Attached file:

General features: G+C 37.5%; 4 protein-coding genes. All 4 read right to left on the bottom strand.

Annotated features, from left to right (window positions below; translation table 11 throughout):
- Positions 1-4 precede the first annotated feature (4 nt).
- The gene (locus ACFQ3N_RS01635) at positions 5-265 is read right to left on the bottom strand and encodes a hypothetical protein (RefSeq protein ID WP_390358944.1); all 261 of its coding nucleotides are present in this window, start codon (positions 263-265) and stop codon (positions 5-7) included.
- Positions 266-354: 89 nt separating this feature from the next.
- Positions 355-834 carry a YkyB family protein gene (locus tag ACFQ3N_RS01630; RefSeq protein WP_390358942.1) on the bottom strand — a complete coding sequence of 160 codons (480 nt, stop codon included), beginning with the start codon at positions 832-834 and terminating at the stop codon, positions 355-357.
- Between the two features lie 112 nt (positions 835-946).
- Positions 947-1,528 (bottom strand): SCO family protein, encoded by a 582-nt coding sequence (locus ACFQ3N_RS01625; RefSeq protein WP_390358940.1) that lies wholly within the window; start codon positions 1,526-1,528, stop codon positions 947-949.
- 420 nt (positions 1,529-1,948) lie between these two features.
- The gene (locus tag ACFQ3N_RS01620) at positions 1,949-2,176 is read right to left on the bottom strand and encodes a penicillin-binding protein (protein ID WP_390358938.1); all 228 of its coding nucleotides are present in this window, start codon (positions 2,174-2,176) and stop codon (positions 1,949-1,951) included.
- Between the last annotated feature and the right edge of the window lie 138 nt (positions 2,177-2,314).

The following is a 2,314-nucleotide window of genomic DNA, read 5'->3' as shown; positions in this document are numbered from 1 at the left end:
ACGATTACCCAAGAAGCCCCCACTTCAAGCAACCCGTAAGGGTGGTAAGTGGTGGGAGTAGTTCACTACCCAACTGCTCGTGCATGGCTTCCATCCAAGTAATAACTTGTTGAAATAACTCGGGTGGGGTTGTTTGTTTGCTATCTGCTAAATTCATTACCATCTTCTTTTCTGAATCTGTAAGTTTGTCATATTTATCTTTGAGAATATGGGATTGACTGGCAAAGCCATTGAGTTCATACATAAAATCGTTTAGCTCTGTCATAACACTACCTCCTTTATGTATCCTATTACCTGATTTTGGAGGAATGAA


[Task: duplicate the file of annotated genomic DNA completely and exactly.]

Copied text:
General features: G+C 37.5%; 4 protein-coding genes. All 4 read right to left on the bottom strand.

Annotated features, from left to right (window positions below; translation table 11 throughout):
- Positions 1-4 precede the first annotated feature (4 nt).
- The gene (locus ACFQ3N_RS01635) at positions 5-265 is read right to left on the bottom strand and encodes a hypothetical protein (RefSeq protein ID WP_390358944.1); all 261 of its coding nucleotides are present in this window, start codon (positions 263-265) and stop codon (positions 5-7) included.
- Positions 266-354: 89 nt separating this feature from the next.
- Positions 355-834 carry a YkyB family protein gene (locus tag ACFQ3N_RS01630; RefSeq protein WP_390358942.1) on the bottom strand — a complete coding sequence of 160 codons (480 nt, stop codon included), beginning with the start codon at positions 832-834 and terminating at the stop codon, positions 355-357.
- Between the two features lie 112 nt (positions 835-946).
- Positions 947-1,528 (bottom strand): SCO family protein, encoded by a 582-nt coding sequence (locus ACFQ3N_RS01625; RefSeq protein WP_390358940.1) that lies wholly within the window; start codon positions 1,526-1,528, stop codon positions 947-949.
- 420 nt (positions 1,529-1,948) lie between these two features.
- The gene (locus tag ACFQ3N_RS01620) at positions 1,949-2,176 is read right to left on the bottom strand and encodes a penicillin-binding protein (protein ID WP_390358938.1); all 228 of its coding nucleotides are present in this window, start codon (positions 2,174-2,176) and stop codon (positions 1,949-1,951) included.
- Between the last annotated feature and the right edge of the window lie 138 nt (positions 2,177-2,314).

The following is a 2,314-nucleotide window of genomic DNA, read 5'->3' as shown; positions in this document are numbered from 1 at the left end:
ACGATTACCCAAGAAGCCCCCACTTCAAGCAACCCGTAAGGGTGGTAAGTGGTGGGAGTAGTTCACTACCCAACTGCTCGTGCATGGCTTCCATCCAAGTAATAACTTGTTGAAATAACTCGGGTGGGGTTGTTTGTTTGCTATCTGCTAAATTCATTACCATCTTCTTTTCTGAATCTGTAAGTTTGTCATATTTATCTTTGAGAATATGGGATTGACTGGCAAAGCCATTGAGTTCATACATAAAATCGTTTAGCTCTGTCATAACACTACCTCCTTTATGTATCCTATTACCTGATTTTGGAGGAATGAA